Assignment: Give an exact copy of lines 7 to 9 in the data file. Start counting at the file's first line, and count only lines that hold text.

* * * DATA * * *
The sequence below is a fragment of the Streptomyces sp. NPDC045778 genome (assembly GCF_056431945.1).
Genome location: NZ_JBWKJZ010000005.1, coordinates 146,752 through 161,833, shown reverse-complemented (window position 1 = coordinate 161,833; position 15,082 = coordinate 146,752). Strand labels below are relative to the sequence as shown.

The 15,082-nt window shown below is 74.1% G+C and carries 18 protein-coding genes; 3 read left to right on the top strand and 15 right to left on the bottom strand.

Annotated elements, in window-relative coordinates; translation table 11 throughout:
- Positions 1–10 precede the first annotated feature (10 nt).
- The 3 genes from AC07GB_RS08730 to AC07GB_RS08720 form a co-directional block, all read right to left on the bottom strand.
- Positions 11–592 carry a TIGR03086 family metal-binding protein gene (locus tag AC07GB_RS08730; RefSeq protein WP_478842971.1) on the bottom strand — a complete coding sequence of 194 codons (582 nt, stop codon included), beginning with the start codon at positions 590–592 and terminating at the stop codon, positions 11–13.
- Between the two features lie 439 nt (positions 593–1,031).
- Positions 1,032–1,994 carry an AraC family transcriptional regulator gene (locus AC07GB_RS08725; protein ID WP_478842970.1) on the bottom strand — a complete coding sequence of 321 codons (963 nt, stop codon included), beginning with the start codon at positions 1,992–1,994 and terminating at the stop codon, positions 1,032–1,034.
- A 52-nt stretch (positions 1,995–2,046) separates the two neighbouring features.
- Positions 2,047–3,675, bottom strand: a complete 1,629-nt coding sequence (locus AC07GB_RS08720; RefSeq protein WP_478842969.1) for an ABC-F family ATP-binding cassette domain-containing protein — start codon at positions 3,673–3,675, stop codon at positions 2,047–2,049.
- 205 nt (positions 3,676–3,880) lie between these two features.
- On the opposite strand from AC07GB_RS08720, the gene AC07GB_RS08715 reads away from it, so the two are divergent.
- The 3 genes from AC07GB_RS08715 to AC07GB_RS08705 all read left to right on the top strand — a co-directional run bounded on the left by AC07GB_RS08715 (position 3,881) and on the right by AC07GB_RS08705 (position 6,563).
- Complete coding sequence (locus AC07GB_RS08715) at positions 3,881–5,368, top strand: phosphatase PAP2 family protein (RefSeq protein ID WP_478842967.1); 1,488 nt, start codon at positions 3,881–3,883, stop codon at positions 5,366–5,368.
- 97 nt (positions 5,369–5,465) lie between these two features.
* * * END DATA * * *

- Positions 11–592 carry a TIGR03086 family metal-binding protein gene (locus tag AC07GB_RS08730; RefSeq protein WP_478842971.1) on the bottom strand — a complete coding sequence of 194 codons (582 nt, stop codon included), beginning with the start codon at positions 590–592 and terminating at the stop codon, positions 11–13.
- Between the two features lie 439 nt (positions 593–1,031).
- Positions 1,032–1,994 carry an AraC family transcriptional regulator gene (locus AC07GB_RS08725; protein ID WP_478842970.1) on the bottom strand — a complete coding sequence of 321 codons (963 nt, stop codon included), beginning with the start codon at positions 1,992–1,994 and terminating at the stop codon, positions 1,032–1,034.